IBM, Michael Abernethy, Apr 27, 2010
Summary: Data mining is the talk of the tech industry, as companies are generating millions of data points about their users and looking for a way to turn that information into increased revenue. Data mining is a collective term for dozens of techniques to glean information from data and turn it into something meaningful. This article will introduce you to open source data-mining software and some of the most common techniques to interpret data.
So, how do you get you and your company on board the data-mining bandwagon?
We hope to answer all of your initial questions about data mining. We also will introduce you to Waikato Environment for Knowledge Analysis (WEKA), free and open source software you can use to mine your own data and turn what you know about your users, your clients, and your business into useful information for increasing your revenue. You will see that it is not as difficult as you might think it is to do a "pretty good" job of mining data.
Additionally, this article will discuss the first technique for data mining: regression, which transforms existing data into a numerical prediction for future data. It is likely the easiest method of mining data and even on a simple level something you may have done before in your favorite market-dominant spreadsheet software (though WEKA can do much more complex calculations). Future articles will touch upon other methods of mining data, including clustering, nearest neighbor, and classification trees.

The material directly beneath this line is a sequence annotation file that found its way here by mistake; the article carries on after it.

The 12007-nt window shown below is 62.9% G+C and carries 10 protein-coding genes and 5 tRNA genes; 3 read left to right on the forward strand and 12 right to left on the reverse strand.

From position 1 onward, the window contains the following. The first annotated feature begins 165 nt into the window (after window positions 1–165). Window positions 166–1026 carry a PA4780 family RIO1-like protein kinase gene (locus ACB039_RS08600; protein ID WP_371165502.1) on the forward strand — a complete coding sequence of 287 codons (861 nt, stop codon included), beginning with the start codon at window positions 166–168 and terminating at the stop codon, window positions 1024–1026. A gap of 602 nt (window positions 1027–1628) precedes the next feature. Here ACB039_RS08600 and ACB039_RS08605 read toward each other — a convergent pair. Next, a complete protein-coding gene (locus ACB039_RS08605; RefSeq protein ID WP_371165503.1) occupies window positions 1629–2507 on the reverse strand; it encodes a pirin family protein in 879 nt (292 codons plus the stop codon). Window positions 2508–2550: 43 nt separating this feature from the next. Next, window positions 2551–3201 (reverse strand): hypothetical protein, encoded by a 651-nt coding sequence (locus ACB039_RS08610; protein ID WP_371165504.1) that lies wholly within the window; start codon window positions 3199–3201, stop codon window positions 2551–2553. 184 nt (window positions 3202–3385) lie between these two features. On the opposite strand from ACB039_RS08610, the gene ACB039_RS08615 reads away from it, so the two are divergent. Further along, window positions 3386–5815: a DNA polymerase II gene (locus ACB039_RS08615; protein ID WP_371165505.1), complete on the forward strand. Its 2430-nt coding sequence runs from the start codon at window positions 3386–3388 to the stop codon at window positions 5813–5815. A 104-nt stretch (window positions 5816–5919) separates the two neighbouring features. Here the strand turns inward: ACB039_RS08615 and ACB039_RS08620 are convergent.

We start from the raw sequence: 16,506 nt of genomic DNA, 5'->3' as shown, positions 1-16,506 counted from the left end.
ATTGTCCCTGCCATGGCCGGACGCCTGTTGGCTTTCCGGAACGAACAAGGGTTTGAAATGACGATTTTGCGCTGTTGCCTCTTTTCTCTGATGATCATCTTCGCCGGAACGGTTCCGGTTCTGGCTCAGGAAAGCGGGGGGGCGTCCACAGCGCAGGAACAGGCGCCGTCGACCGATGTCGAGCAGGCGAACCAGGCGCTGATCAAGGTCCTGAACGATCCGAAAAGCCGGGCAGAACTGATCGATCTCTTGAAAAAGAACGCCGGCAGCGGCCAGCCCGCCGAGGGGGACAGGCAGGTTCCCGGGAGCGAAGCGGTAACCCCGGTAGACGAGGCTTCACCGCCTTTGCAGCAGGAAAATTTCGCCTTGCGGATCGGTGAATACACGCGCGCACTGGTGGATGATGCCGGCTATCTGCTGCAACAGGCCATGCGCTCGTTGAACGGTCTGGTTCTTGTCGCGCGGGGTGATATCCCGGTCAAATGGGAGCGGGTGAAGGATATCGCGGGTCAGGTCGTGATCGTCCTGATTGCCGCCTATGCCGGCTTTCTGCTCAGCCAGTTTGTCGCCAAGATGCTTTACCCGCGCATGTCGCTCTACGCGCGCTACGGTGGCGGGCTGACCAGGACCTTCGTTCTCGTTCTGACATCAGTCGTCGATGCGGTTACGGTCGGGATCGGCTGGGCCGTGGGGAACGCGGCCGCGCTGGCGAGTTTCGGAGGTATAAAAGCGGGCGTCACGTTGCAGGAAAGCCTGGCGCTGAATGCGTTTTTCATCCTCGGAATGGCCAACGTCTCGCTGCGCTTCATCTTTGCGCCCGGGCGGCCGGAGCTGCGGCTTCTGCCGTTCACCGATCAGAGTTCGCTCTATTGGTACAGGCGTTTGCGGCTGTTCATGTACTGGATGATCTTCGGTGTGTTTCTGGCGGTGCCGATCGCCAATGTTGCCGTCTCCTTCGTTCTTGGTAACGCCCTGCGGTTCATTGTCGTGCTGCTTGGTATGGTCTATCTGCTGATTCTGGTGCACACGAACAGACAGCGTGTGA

Data mining isn't solely the domain of big companies and expensive software. In fact, there's a piece of software that does almost all the same things as these expensive pieces of software - the software is called WEKA (see Resources). WEKA is the product of the University of Waikato (New Zealand) and was first implemented in its modern form in 1997. It uses the GNU General Public License (GPL). The software is written in the Java™ language and contains a GUI for interacting with data files and producing visual results (think tables and curves). It also has a general API, so you can embed WEKA, like any other library, in your own applications to such things as automated server-side data-mining tasks.